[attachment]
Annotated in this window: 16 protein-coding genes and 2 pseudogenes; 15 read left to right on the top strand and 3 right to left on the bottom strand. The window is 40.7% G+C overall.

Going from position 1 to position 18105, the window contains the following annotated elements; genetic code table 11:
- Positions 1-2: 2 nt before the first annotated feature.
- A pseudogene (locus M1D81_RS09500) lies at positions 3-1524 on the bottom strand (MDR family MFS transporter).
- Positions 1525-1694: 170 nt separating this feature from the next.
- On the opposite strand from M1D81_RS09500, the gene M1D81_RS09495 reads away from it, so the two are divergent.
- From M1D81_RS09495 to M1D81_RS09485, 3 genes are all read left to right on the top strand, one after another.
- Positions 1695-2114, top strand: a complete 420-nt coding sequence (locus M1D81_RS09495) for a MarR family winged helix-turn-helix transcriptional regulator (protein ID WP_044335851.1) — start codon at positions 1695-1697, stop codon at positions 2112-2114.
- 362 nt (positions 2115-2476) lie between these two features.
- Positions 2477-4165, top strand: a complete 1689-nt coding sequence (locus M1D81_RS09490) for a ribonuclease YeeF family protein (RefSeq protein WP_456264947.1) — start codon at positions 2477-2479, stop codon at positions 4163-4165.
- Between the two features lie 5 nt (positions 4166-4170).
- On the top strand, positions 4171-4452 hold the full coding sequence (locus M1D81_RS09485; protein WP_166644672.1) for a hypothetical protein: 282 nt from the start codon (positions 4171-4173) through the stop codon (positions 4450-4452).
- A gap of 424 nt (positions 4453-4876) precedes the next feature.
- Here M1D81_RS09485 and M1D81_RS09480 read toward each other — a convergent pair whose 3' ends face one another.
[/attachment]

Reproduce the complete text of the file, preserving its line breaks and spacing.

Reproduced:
Annotated in this window: 16 protein-coding genes and 2 pseudogenes; 15 read left to right on the top strand and 3 right to left on the bottom strand. The window is 40.7% G+C overall.

Going from position 1 to position 18105, the window contains the following annotated elements; genetic code table 11:
- Positions 1-2: 2 nt before the first annotated feature.
- A pseudogene (locus M1D81_RS09500) lies at positions 3-1524 on the bottom strand (MDR family MFS transporter).
- Positions 1525-1694: 170 nt separating this feature from the next.
- On the opposite strand from M1D81_RS09500, the gene M1D81_RS09495 reads away from it, so the two are divergent.
- From M1D81_RS09495 to M1D81_RS09485, 3 genes are all read left to right on the top strand, one after another.
- Positions 1695-2114, top strand: a complete 420-nt coding sequence (locus M1D81_RS09495) for a MarR family winged helix-turn-helix transcriptional regulator (protein ID WP_044335851.1) — start codon at positions 1695-1697, stop codon at positions 2112-2114.
- 362 nt (positions 2115-2476) lie between these two features.
- Positions 2477-4165, top strand: a complete 1689-nt coding sequence (locus M1D81_RS09490) for a ribonuclease YeeF family protein (RefSeq protein WP_456264947.1) — start codon at positions 2477-2479, stop codon at positions 4163-4165.
- Between the two features lie 5 nt (positions 4166-4170).
- On the top strand, positions 4171-4452 hold the full coding sequence (locus M1D81_RS09485; protein WP_166644672.1) for a hypothetical protein: 282 nt from the start codon (positions 4171-4173) through the stop codon (positions 4450-4452).
- A gap of 424 nt (positions 4453-4876) precedes the next feature.
- Here M1D81_RS09485 and M1D81_RS09480 read toward each other — a convergent pair whose 3' ends face one another.